Ratko Mladic trial blocks move to drop genocide charges
- 15 April 2014
- From the section Europe
Judges at the trial of former Bosnian Serb army chief Ratko Mladic have rejected arguments for dropping the most serious charges of genocide.
Mr Mladic faces 11 charges, including genocide and crimes against humanity, dating to the 1992-95 Bosnian war.
He is specifically accused of a hand in the massacre of more than 7,000 Bosniak men and boys at Srebrenica - Europe's worst atrocity since World War II.
Mr Mladic denies all charges and has denounced the UN tribunal as "satanic".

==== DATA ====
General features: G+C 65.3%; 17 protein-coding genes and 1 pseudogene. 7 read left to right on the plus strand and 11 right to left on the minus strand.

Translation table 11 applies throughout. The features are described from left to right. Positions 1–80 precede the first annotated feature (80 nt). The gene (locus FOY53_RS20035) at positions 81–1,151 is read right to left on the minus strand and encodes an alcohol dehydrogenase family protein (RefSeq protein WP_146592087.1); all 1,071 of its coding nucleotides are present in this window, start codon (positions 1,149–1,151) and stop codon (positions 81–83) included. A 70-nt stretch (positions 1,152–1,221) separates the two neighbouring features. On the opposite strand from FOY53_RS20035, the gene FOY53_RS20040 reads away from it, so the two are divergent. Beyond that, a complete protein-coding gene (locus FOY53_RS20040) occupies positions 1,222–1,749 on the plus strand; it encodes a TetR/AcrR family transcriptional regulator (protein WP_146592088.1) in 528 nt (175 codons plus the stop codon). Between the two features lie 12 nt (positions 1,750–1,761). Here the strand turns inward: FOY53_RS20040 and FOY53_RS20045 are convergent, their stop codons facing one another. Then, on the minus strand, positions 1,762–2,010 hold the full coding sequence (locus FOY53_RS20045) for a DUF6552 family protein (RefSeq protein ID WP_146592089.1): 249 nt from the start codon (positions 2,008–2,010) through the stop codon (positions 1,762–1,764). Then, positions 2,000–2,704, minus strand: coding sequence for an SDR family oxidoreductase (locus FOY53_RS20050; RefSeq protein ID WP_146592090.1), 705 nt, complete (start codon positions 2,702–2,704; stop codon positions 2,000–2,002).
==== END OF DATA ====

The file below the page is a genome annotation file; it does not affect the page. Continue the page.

At the session on Tuesday, the International Criminal Tribunal for the former Yugoslavia ruled that there were still good grounds to try Mr Mladic on two counts of genocide.
The charges relate to the killings at Srebrenica, and to the expulsion of the Muslim Bosniaks, Bosnian Croats and other non-Serb populations in a wartime campaign that came to be known as "ethnic cleansing".
Lawyers for Mr Mladic had argued that there was not enough evidence linking him to the most serious of the crimes.
However, Judge Alphons Orie said "that the accused has a case to answer on all counts", citing material presented by prosecutors, including video footage of Mr Mladic calling on revenge against the Muslims of Srebrenica.
Mr Mladic is also charged in connection with the 44-month siege of Sarajevo during which more than 10,000 people died.